Some people will tell you that Female German Shepherds are more up and down (moodier) in how protective they are, whereas males have a more constant desire to protect, although sometimes maybe not as intense.
However, there is no scientific evidence behind this. It most likely differs between dogs.
Will My German Shepherd Protect Me Without Training?
German Shepherds are naturally protective without training.
However, dogs need socialising, obedience and basic training to understand how to be protective without being overly aggressive.
Further to that, there is specialised protection training available for dogs for either guard work or to become high level protection dogs (usually for security reasons). You can read more about German Shepherd security, protection and guarding in this guide.
What Does It Mean If My German Shepherd’s Temperament Is Alert?
A dog’s temperament can mean a number of things.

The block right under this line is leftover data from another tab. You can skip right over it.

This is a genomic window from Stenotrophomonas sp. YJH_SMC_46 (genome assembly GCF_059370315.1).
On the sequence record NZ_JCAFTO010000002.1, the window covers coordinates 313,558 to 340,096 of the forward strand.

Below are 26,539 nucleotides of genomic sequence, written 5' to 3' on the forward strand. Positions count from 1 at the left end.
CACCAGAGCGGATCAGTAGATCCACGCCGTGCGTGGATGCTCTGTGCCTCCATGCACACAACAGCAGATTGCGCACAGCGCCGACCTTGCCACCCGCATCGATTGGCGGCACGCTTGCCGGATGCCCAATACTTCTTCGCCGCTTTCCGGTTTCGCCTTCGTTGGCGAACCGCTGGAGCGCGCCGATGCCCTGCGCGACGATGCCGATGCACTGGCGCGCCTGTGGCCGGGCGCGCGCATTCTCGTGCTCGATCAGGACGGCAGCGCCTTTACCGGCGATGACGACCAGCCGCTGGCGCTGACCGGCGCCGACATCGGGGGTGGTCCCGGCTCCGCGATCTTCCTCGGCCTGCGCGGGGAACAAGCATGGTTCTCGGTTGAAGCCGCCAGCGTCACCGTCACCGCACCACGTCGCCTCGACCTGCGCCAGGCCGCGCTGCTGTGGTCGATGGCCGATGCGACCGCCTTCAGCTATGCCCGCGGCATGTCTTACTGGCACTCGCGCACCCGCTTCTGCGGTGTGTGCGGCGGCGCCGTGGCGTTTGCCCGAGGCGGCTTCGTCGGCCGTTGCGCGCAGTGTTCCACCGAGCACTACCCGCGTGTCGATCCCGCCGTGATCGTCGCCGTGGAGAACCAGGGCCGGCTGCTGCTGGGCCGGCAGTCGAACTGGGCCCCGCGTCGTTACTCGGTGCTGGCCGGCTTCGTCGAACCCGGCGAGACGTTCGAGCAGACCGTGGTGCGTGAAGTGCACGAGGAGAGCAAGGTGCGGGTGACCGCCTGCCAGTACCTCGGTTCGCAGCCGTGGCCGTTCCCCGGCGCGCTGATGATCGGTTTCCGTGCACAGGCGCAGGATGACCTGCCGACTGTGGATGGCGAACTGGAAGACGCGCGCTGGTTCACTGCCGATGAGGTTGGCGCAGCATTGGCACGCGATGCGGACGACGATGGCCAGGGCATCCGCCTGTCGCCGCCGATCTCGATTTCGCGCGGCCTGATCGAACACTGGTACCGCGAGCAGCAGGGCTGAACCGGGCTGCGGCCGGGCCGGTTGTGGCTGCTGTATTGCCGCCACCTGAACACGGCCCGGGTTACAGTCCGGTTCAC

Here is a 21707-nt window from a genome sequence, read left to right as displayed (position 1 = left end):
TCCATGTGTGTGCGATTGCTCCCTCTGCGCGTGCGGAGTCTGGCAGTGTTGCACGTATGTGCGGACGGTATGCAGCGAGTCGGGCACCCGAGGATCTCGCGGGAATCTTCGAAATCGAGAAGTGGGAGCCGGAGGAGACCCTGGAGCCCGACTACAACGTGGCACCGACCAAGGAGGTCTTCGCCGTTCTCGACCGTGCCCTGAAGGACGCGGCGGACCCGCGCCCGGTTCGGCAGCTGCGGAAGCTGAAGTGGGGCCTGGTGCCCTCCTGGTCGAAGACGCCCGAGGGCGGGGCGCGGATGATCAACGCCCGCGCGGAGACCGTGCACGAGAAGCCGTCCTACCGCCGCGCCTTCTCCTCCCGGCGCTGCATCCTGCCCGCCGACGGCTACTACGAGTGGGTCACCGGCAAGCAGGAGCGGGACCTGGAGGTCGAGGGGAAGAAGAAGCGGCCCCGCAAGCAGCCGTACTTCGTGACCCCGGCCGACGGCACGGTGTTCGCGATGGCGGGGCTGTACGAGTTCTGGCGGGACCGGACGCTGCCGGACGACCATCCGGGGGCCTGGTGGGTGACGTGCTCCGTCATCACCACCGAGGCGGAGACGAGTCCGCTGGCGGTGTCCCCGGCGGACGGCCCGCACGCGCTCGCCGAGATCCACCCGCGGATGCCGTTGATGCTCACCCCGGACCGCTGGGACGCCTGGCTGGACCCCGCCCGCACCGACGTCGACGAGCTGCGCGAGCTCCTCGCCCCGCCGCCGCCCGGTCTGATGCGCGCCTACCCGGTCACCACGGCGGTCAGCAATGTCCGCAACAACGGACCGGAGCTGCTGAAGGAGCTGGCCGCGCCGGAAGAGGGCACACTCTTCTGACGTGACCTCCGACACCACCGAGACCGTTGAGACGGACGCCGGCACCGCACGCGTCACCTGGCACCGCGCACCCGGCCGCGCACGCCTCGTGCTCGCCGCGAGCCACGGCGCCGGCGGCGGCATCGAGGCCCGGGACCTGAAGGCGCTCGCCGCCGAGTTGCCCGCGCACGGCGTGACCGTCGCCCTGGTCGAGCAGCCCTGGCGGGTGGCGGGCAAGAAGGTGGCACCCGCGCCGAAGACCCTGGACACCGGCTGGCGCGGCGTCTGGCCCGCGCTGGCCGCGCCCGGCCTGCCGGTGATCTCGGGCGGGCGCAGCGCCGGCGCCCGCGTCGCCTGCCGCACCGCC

If your German Shepherd is alert, it could mean they perceive there is a threat (negative) or something exciting (positive) nearby.
For example, a German Shepherd may become alert and excited inside your house when they think a member of the family is arriving home from work. They might stretch and way their tail and sniff at the door if this is the case.
On the other hand, a German Shepherd might be alert, tense, focus their eyes, growl/bark, bare their teeth, and charge + a number of other aggressive traits if they think a threat is nearby.
The behavior doesn’t have to be to either of those extremes, it came be somewhere in between too.
Each dog is different.